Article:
We always knew we wanted a second child, so when the adoption agency asked if they could begin showing our album to birthmothers again we were ready to let things happen in their own time.  It was only a few months after that when we got the call, and the day that we found out Bear’s birthmom had chosen us to be her family was one of the most exciting moments of my life.

T-man had been with us about ten months by then.  After people knew we were open to a second adoption they would sometimes ask if I hoped it would be a girl and at the time I’d say no, we’ll be thrilled with whatever child joins our family.  Now that Bear is here, though, I feel so incredibly blessed that I didn’t miss out on the experience of being this little girl’s mom.  A whole new world opened up to us the minute she entered our lives.

Things were different with Bear from the beginning simply due to circumstance.  T-man came home as a sturdy 10-month-old who was already pulling up on the furniture.  In contrast, we were able to meet Bear the day she was born and she looked so…breakable.  Six measly pounds seemed like a toothpick compared to the baby who had come home the summer before, and I wondered how everything from baths to diapering would happen without hurting this tiny thing.  Thankfully there were wonderful nurses at the hospital, one of whom invited me to watch while she gave Bear a bath. When I saw that nurse flipping Bear around to clean her up I realized that even at six pounds she was a lot tougher than she looked.

I’d already started to educate myself on needs specific to African-American/biracial children.  I learned pretty quickly that T-man’s skin gets ashy and needs daily moisturizer, so I tried different products until we found a cream that worked well for him.  With Bear’s arrival, though, we’d welcomed in a brand new era: The Hair.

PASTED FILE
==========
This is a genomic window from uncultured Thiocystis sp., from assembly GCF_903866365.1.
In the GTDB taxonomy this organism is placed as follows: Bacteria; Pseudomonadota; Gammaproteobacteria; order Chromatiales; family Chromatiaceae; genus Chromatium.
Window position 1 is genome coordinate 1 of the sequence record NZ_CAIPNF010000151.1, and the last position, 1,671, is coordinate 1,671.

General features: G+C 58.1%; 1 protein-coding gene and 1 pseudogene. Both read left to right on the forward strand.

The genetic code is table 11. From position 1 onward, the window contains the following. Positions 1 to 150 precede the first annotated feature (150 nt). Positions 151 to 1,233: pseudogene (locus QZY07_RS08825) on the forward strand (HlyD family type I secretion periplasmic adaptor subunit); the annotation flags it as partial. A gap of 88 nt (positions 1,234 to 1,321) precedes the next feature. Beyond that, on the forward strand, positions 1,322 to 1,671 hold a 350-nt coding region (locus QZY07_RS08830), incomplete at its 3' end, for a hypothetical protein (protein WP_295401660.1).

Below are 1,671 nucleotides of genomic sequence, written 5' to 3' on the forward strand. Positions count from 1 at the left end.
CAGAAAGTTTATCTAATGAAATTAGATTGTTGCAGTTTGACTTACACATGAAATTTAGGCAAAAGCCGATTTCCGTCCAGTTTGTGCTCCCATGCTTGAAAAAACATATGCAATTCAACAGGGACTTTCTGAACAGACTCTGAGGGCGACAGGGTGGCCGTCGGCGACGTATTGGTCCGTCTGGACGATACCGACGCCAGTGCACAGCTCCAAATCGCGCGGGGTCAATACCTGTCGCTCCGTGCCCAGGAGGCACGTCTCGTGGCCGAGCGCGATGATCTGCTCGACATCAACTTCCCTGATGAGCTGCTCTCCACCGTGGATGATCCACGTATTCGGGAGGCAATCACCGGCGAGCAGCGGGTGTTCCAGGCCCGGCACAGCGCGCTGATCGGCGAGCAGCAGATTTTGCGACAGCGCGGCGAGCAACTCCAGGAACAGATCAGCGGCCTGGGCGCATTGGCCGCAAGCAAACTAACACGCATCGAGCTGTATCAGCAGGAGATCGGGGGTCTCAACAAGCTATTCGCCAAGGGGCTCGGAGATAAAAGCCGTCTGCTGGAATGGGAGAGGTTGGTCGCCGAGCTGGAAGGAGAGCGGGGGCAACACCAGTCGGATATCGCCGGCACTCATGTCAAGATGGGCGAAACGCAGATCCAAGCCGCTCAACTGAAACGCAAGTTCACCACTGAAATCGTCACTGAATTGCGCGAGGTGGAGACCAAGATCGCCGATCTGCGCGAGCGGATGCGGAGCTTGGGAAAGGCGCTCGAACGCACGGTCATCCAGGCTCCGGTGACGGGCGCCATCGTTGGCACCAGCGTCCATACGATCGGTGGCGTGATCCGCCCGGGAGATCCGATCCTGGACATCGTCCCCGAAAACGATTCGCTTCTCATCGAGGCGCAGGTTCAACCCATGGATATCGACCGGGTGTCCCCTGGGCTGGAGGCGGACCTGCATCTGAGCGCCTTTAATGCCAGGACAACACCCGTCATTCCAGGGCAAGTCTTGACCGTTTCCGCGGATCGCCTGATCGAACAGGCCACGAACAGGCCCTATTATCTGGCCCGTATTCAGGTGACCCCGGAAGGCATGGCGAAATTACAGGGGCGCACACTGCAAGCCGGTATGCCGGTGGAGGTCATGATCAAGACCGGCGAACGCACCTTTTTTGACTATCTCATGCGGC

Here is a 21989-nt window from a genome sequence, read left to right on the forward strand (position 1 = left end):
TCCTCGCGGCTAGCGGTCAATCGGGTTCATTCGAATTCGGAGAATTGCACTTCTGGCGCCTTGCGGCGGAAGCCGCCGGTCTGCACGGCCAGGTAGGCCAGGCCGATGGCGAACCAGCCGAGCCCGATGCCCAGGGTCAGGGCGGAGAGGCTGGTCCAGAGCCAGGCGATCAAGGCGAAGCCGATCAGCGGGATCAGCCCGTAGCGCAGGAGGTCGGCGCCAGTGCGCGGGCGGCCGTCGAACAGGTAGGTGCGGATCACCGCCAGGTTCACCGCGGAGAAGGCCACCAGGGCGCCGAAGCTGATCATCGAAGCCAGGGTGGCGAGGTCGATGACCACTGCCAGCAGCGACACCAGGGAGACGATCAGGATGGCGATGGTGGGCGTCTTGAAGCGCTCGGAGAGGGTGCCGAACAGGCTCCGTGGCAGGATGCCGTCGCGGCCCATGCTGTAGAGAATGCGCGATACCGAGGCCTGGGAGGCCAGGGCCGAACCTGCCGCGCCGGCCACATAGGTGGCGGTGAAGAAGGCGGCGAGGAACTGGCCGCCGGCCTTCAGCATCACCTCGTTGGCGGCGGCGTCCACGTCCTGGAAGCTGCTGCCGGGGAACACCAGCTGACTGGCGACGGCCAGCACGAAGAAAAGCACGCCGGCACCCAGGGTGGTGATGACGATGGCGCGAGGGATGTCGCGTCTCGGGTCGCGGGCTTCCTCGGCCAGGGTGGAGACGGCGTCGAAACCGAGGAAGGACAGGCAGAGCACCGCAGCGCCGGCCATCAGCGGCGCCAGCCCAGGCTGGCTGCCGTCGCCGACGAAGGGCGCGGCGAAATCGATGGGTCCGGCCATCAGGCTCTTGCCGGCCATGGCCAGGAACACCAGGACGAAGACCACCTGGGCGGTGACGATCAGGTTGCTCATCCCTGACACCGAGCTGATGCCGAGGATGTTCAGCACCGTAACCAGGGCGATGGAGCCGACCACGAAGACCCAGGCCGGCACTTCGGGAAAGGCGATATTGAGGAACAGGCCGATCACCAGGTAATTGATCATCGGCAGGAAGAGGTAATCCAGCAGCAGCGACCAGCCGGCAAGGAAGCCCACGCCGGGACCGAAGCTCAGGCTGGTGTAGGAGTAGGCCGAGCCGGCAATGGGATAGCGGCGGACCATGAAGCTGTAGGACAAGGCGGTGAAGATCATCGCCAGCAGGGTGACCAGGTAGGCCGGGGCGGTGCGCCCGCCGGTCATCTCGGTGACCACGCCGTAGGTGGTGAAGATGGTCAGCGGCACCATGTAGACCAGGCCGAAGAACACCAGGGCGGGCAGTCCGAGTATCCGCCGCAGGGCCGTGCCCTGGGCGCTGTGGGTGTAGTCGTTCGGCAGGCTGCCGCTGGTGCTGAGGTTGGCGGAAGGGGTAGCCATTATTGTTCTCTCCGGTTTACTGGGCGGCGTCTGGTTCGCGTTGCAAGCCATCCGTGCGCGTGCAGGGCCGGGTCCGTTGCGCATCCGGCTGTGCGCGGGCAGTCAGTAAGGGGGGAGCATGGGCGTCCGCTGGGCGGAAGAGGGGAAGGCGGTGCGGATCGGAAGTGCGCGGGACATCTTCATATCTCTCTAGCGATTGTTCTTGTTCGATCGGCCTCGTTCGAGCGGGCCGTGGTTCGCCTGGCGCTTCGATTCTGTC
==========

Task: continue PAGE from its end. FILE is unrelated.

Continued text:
Girls and hair are a thing, I know, but girls and African-American hair is a completely different phenomenon.  I started with basic hair care issues like how often to shampoo her hair with the proper products while keeping her scalp conditioned.  For a while my focus was on maintaining healthy hair, but eventually I realized we would need to do something with it.  This hustled in my time of study under the tutelage of YouTube.

Seriously, people, I can’t count the number of ways YouTube was my saving grace in those first years of fixing hair.  For real.  I’ve often joked around that you can learn anything on there, but it is the God’s honest truth.  YouTube taught this little white mama about puffs, twists, box braids, cornrows, ponytails, natural styles, and flat ironing.  There’s a whole community on there of white mamas with brown babies who post their step-by-step hair tutorials, which newbie mamas can study for tips and tricks.  There’s nothing about braiding (or “un”braiding, for that matter!) that can be called easy, but every little bit of wisdom passed along by someone who’s already been there was priceless.

Here are just a few of Bear’s ‘dos over the years:

Box braids — The first braiding we tackled once she moved out of puffs. This process involved a lot of snacks, Disney movies, and stretch breaks.
Cornrows and box braids — A mishmash of braids and color.  Bear was very into color at the time.
Cornrows and box braids — Bear had grown her hair out REALLY long.  Doing these was an all day affair with BrightSide bringing dinner home so I could braid until bedtime.
Blown out and flat ironed — This is the first year I agreed to do this.  (Frankly, I was terrified I’d burn her hair off until now!)  Currently she either wears it natural or straightened; either way, I think she’s looking much too grown up!!